Cost to Transport a Shed Per Mile

Shed Transport

Cost to Ship a Shed Per Mile

Everyone’s been asking how much it costs to ship a Shed per mile. So, let’s make it simple by giving you an example shipment. For this example, I have picked a standard size shed. 12 ft * 8 ft * 9.5 ft tall and weighs 6500 lbs.

For the example, lets say that it is picking up in Hastings MI and is going out Rogers AR. Total miles would be 767.2 miles. We would essentially have to find a flatbed hotshot that is heading that way and negotiate a price to have them pick this up. Knowing that a full sized hotshot is 30-40ft long and has a capacity of 16,000 lbs. cargo weight, we could run this as a partial load. Meaning we are going to pay half the full line-haul rate. Hotshots are a little more readily available and they make a lot of money doing partial loads. This is right in their wheelhouse.

Assuming we would take up less than 50% of the trailer, we could expect to pay around $1.25 – $1.75 per mile. This can vary based on distance, location and capacity. Overall, this run will cost between $900 – $1200 all in to get it transported down to Rogers AR. This does not include any special rigging you may need to load the shed on the truck. To get this, you may want to consult with your local rigging or crane company. Some of our clients rent off-road forklifts to lift the shed on to the truck. Here is a video to show you how some people move: Click Here.

Other Things to Consider

The standard $2.00 to $2.25 a mile doesn’t apply to all shipments. There are a few constraints to consider.

  1. Distance.
  2. Location
  3. Capacity

Distance is a very important factor in price. Coast-to-coast shipments are cheaper per mile than local runs. It is important to remember, whether you are going a long ways or running 50 miles down the road, you will still be paying for the drivers time.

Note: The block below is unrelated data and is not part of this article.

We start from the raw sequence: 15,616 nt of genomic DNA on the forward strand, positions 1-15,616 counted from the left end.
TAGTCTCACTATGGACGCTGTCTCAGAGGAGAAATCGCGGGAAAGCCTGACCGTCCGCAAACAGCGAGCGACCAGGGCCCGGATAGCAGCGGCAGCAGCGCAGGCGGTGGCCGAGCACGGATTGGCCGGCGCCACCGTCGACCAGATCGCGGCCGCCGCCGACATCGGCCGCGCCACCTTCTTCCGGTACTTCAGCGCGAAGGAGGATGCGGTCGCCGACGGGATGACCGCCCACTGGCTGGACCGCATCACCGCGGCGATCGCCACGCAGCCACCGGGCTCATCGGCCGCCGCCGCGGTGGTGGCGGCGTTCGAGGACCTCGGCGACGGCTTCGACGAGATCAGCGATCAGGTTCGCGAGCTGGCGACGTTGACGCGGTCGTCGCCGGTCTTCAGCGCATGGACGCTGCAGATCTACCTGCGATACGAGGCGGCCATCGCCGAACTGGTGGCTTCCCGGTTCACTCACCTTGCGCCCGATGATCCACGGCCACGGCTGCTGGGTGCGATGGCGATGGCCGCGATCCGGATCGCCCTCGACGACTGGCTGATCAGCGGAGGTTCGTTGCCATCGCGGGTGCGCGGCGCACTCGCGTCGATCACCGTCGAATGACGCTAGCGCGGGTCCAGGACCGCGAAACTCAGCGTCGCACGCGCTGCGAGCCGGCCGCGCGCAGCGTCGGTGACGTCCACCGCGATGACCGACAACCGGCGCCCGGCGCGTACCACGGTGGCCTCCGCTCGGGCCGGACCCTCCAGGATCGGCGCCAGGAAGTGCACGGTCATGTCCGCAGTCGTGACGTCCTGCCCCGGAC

Location is another factor that impacts the price. We get a lot of shipments that pick up in Wyoming, Colorado, Utah, and other states that do not have a very dense population. This can cause the rate to come up because drivers tend to be situated around bigger cities where loads are most likely to appear. We would essentially have to pay them to drive out and get the shipment (deadhead). This rule also applies to deliveries in remote areas. If you are 200+ miles away from a major city, be  prepared to pay a little more than the usual rate.

Capacity is the final constraint to consider/understand. Driver’s are constantly moving all over the country. When you have a surplus in one city, then the price goes down. The drivers will compete for loads. If you have a shortage of drivers in a city, then the price goes up because the driver will have their pick of the lot. The highest paying freight will be moved first.

Conclusion

We hope that this article sheds some light on shipping partial loads, tractors, booms, elevators or any other type of equipment. We are always fighting to get you the best price with the best service. We are a family-owned and operated company with strong values on the relationships we create. Give us a call and see how we can help you.

(313) 651 7080

Fide Freight Team

 

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    Jon Wilcox

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